each lens element is designed for juvenile use and for reducing progression of myopia by including a corridor length in the intermediate zone of approximately 15 mm or less, the corridor length extending from the vertical height of the fitting cross to the vertical height of the near zone measurement point."
The remaining claims depend on the above independent claims.
1. Present claim 1 is identical to claim 1 of the main request on the basis of which the opposition division decided to revoke the patent.
2. The board agrees with the finding of the opposition division that the subject-matter of claim 1 is compliant with the requirements of Articles 123(2), 84, 83 and 54 EPC.
3. Inventive step
3.1 The appealed decision
According to the appealed decision, the subject-matter of claim 1 lacked an inventive step in view of D2 in combination with common general knowledge. A major aspect of the underlying reasoning was that the opposition division considered that "the lens of figure 1b of D2 is also usable for juvenile use" and that "the feature 1H [i.e. a corridor length of 15 mm or less] has not been taken into consideration because this feature does not define any structural limiting features" (see point 184.108.40.206.1 of the appealed decision).
The reason for ignoring feature 1H in the appealed decision was apparently that "since the vertical height of at least one of these points [fitting cross, near zone measurement point] appears to be ambiguous, also the corridor length is not properly defined". Therefore, the opposition division concluded that "the corridor length is undetermined" and that "the feature defining the corridor length is regarded as non-limiting when novelty and inventive step are analysed" (see point 220.127.116.11 of the appealed decision).
However, in spite of the position of the claimed reference points not being unambiguously defined in the patent, the board cannot follow the opposition division's argumentation. Feature 1H is present in claim 1 and, since lack of clarity, such as ambiguous definition of parameters, cannot be examined in the present opposition proceedings, feature 1H has to be interpreted to the best knowledge of the skilled person, instead of completely ignoring its limitation effect on the claimed lens. In particular, the patentee explained convincingly that the claimed reference points have a generally understood technical meaning and that, incidentally, they are standardized language according to DIN EN ISO 13666.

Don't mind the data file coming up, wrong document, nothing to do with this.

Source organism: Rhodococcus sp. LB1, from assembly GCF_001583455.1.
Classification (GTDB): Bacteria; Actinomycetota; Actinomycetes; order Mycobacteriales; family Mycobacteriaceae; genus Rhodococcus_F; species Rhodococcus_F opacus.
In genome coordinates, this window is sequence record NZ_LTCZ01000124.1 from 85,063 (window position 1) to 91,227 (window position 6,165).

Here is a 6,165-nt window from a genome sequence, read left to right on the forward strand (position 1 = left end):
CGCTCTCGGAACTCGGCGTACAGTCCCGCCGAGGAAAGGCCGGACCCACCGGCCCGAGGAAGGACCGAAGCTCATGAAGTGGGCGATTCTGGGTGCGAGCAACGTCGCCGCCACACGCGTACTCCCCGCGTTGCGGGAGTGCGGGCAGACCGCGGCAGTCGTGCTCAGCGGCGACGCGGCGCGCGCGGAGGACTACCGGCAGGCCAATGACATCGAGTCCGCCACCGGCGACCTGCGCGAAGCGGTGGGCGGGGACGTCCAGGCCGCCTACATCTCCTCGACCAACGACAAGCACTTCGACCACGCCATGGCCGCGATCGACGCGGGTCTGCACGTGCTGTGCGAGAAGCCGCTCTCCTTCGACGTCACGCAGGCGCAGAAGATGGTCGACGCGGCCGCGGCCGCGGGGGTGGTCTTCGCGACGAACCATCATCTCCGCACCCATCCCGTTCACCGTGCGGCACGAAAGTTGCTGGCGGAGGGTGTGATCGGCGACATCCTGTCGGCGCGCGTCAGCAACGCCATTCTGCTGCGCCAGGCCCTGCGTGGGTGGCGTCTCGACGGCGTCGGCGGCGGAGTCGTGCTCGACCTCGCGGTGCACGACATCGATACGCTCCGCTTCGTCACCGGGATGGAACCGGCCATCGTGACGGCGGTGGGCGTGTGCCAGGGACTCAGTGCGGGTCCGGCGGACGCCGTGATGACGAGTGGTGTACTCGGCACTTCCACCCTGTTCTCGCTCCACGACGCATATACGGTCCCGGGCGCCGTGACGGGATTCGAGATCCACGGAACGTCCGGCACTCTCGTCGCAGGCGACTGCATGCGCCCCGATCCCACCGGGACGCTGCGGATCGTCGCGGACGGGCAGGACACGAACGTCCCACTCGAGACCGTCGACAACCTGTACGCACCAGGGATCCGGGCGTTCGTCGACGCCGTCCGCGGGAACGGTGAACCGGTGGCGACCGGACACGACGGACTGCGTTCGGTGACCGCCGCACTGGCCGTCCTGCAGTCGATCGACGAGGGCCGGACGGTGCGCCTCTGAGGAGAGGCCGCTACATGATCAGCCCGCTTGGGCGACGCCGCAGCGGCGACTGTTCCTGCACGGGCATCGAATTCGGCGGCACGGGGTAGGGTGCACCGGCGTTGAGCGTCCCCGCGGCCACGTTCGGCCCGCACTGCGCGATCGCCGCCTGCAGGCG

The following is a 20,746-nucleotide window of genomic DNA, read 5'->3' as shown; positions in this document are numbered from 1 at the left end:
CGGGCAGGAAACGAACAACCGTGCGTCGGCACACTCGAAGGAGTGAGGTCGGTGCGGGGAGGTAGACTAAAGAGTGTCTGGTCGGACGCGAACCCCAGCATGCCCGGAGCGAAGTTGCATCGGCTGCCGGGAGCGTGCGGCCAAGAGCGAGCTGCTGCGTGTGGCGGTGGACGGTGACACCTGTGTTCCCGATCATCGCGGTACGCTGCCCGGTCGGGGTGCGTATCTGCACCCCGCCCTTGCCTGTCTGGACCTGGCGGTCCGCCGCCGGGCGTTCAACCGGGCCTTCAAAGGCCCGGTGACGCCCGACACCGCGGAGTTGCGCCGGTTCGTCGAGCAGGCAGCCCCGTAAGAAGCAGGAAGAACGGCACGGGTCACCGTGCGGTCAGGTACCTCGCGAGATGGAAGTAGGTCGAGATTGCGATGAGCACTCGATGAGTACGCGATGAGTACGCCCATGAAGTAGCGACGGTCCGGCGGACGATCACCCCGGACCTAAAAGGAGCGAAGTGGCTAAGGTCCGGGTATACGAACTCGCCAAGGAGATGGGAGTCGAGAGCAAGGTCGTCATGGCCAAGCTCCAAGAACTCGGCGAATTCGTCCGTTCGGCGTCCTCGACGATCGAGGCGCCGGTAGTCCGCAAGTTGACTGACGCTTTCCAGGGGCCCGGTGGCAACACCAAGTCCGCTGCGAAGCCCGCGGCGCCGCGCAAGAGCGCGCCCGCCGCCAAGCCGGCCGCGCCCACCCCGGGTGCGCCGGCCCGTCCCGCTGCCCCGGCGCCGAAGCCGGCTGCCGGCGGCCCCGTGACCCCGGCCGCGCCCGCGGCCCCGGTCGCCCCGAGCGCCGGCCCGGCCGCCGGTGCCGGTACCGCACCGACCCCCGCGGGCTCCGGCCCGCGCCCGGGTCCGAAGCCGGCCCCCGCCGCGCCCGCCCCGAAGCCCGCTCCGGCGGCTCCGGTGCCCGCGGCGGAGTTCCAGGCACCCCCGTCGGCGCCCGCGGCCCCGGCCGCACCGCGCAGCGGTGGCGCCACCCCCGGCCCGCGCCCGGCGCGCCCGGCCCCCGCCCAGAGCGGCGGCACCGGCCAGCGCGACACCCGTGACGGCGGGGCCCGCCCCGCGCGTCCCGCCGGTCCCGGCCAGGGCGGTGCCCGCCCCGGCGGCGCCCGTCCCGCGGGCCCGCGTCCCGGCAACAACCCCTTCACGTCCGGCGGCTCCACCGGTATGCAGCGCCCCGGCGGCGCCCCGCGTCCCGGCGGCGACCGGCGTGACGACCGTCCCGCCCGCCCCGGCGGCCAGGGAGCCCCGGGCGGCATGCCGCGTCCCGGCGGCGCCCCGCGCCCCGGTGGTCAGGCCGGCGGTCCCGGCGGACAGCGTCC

3.2 Technical field and closest prior art
During oral proceedings, the patentee presented convincing arguments that the functional feature of claim 1 "the lens element is designed for juvenile use and for reducing progression of myopia", defining the use of the invention, represents an effective technical feature limiting the scope of the claim. In particular, the patentee submitted during oral proceedings on an electronic media two post-published articles about studies confirming that the use of progressive lenses as claimed effectively slow myopia progression ("The effectiveness of progressive addition lenses on the progression of myopia in Chinese children", Zhikuan Yang et al., Ophthal. Physiol. Opt. 2009 29:41-48; "Effect of Progressive Addition Lenses on Myopia Progression in Japanese Children: A Prospective, Randomized, Double-Masked, Crossover Trial", Satoshi Hasebe et al., Investigative Ophthalmology & Visual Science, July 2008, Vol. 49, No. 7, pages 2781-2789). He also submitted part of the data sheet of the lens used in these studies (see annex to the minutes). In combination with the other claimed features about the corridor length, the addition power and the widths of the upper and lower viewing zones, the claimed functional feature effectively contributes to the solution of the above-mentioned technical problem of slowing juvenile myopia progression.
These explanations establish that the technical field of the invention relates to juvenile myopia and, in particular, to the problem of reducing progression of myopia during juvenile growth. The only documents on file addressing this topic are documents D14 to D16.